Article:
Turning Heart Failure into Heart Success

Heart Failure

Heart failure is a significant cause of cardiovascular morbidity and mortality in the United States. Healthcare providers need to be knowledgeable of current treatment options to prevent cardiovascular sequela associated with heart failure. Recent advances in novel drug therapies have revolutionized the field of heart failure and have been shown to significantly reduce morbidity and mortality while improving quality of life. Incorporating the American College of Cardiology/American Heart Association guideline-directed medical therapy (GDMT) recommendations, which emphasize practical approaches and clinical pearls to translate scientific evidence into everyday practice to improve patient outcomes.

Speaker-Ballard-Hernandez
Jennifer Ballard-Hernandez, DNP, NP, FAHA, FACC, FAANP

Heart Failure Case Study

Let’s review the case of Mr. Doe, a 62-year-old Caucasian male who presents to the outpatient clinic after a recent hospitalization for ST elevation myocardial infarction. He has a past medical history of hypertension, dyslipidemia, and obesity. During the hospitalization, his cardiac catheterization revealed obstructive coronary artery disease, and the patient received a drug-eluting stent to the left anterior descending artery. His ejection fraction was noted to be 30-35% prior to discharge. He was started on aspirin, clopidogrel, atorvastatin, carvedilol, and lisinopril during his hospitalization and discharged with close outpatient cardiology clinic follow-up.

Mr. Doe presents to the outpatient cardiology clinic reporting mild shortness of breath with moderate exertional activities such as walking uphill or climbing one flight of stairs. He denies orthopnea, paroxysmal nocturnal dyspnea, or lower extremity edema. He denies chest pain, pressure, or tightness. He is eager to start exercising and is requesting exercise recommendations.

His blood pressure is 138/72, pulse 90, respiratory rate of 18 and an Sp02 of 98%. On physical exam, he is in no acute distress, speaking in full unlabored sentences. His jugular venous pressure is 8cm of H20, breath sounds are clear to auscultation, heart rhythm is regular, with S1 and S2 sounds, and no murmurs, gallops, or rubs are noted. His laboratory tests (basic metabolic panel, lipid panel, BNP, CBC, TSH, HIV) were unremarkable except for an abnormal BNP level of 450pg/mL.  

What therapies and treatment goals can be added to Mr. Doe’s care based on recent evidence and the importance of guideline-directed medical therapy to reduce morbidity, mortality and improve quality of life? 

Given Mr. Doe’s diagnosis of heart failure with reduced ejection fraction (HFrEF), he should be started on the four pillars of GDMT, including an angiotensin receptor-neprilysin inhibitor, mineralocorticoid receptor antagonist, one of the three approved beta-blockers for HFrEF, and an SGLT2 inhibitor. Because Mr. Doe is already on lisinopril, it will be stopped and transitioned to sacubitril/valsartan after a 36-hour washout period. He will continue his current dose of carvedilol 6.25mg BID. He will also be started on dapagliflozin 10mg and spironolactone 12.5mg daily. A basic metabolic panel and vital sign check will be obtained in one week to ensure that he is tolerating the new medications without renal impairment or alteration in his serum potassium levels. GDMT up-titration will occur every two weeks until the patient achieves maximally tolerated target doses. He will be referred to cardiac rehab to initiate an exercise program.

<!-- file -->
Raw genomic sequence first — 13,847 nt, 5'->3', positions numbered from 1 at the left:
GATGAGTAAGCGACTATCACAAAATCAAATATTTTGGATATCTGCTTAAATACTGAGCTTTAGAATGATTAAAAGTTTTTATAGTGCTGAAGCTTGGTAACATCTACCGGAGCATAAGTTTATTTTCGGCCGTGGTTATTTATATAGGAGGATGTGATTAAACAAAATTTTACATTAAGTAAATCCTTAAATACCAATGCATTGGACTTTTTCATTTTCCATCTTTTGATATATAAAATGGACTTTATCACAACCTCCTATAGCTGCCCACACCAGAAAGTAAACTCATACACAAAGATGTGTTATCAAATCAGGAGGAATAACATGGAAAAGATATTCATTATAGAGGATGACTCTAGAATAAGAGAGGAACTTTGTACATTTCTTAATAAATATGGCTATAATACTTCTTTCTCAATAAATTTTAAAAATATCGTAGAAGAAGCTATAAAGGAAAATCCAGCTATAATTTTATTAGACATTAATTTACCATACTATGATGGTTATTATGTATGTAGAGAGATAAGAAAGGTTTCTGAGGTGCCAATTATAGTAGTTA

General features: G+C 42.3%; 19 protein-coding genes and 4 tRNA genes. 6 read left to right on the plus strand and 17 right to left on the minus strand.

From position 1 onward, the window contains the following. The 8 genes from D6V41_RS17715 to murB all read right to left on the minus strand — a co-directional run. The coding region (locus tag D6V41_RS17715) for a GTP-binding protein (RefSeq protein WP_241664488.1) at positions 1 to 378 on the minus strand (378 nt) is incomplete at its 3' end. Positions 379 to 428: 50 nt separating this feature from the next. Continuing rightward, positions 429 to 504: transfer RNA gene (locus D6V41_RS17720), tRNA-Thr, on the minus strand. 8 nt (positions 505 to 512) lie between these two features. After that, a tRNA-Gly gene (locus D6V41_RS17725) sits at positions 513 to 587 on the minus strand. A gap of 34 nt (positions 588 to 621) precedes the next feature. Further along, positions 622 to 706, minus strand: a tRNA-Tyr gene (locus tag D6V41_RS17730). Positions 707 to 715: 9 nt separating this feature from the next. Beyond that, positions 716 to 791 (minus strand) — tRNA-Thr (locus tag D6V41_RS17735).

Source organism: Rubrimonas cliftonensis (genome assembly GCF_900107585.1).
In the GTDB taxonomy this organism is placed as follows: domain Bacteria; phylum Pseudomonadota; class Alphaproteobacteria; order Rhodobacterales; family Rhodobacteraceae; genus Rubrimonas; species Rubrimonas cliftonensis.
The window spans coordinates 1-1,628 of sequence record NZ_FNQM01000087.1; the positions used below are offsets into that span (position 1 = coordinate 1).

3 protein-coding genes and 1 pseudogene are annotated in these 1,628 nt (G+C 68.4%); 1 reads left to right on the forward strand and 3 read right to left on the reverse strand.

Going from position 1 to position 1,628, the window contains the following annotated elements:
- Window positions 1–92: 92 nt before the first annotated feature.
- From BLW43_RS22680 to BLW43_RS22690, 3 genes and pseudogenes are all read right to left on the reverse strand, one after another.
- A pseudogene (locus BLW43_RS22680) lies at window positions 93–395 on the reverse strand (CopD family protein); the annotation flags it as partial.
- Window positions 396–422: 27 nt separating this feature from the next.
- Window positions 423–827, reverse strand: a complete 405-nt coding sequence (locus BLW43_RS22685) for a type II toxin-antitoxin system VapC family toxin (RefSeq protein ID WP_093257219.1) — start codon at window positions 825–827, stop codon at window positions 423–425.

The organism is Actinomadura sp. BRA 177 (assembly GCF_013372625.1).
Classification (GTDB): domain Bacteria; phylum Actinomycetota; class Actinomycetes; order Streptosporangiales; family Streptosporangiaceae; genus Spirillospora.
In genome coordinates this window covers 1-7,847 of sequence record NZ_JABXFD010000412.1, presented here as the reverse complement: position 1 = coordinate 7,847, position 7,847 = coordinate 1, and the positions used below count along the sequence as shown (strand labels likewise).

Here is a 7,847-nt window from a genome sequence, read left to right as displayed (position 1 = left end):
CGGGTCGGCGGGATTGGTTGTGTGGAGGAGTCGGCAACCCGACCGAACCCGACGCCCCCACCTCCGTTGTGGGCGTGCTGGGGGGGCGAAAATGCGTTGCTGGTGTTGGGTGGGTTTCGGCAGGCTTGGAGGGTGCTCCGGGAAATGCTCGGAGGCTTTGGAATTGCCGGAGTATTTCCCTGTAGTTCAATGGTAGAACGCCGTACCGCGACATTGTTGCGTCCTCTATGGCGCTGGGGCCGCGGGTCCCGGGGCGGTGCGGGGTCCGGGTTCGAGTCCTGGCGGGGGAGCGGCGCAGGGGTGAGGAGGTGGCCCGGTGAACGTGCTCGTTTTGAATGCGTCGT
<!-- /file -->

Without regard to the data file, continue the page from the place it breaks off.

After three months of maximally tolerated GDMT, an echocardiogram was repeated, revealing an improved ejection fraction of 60% He will continue all four pillars of GDMT and continue longitudinal follow-up in the outpatient cardiology clinic.  

Management of HFrEF requires timely initiation and up-titration of GDMT and is proven to reduce morbidity and mortality with benefits seen within the first 30 days of initiation. Therapeutic benefits are seen early after initiation of GDMT, so avoid therapeutic inertia in your clinical practice and start your patients with HFrEF on these life-saving medications early and up-titrate to doses where the most benefit was found in clinical trials.  

References: 

  1. Yancy CW, Jessup M, Bozkurt B, et al. 2013 ACCF/AHA guideline for the management of heart failure: a report of the American College of Cardiology Foundation/American Heart Association 
  2. Yancy CW, Jessup M, Bozkurt B, et al. 2017 ACC/AHA/HFSA Focused Update of the 2013 ACCF/AHA Guideline for the Management of Heart Failure: A Report of the American College of Cardiology/American Heart Association Task Force on Clinical Practice Guidelines and the Heart Failure Society of America. J Am Coll Cardiol. 2017;70(6):776-803. doi:10.1016/j.jacc.2017.04.025 Task Force on Practice Guidelines. J Am Coll Cardiol. 2013;62(16):e147-e239. doi:10.1016/j.jacc.2013.05.019 
  3. Writing Committee, Maddox TM, Januzzi JL Jr, et al. 2021 Update to the 2017 ACC Expert Consensus Decision Pathway for Optimization of Heart Failure Treatment: Answers to 10 Pivotal Issues About Heart Failure With Reduced Ejection Fraction: A Report of the American College of Cardiology Solution Set Oversight Committee. J Am Coll Cardiol. 2021;77(6):772-810. doi:10.1016/j.jacc.2020.11.022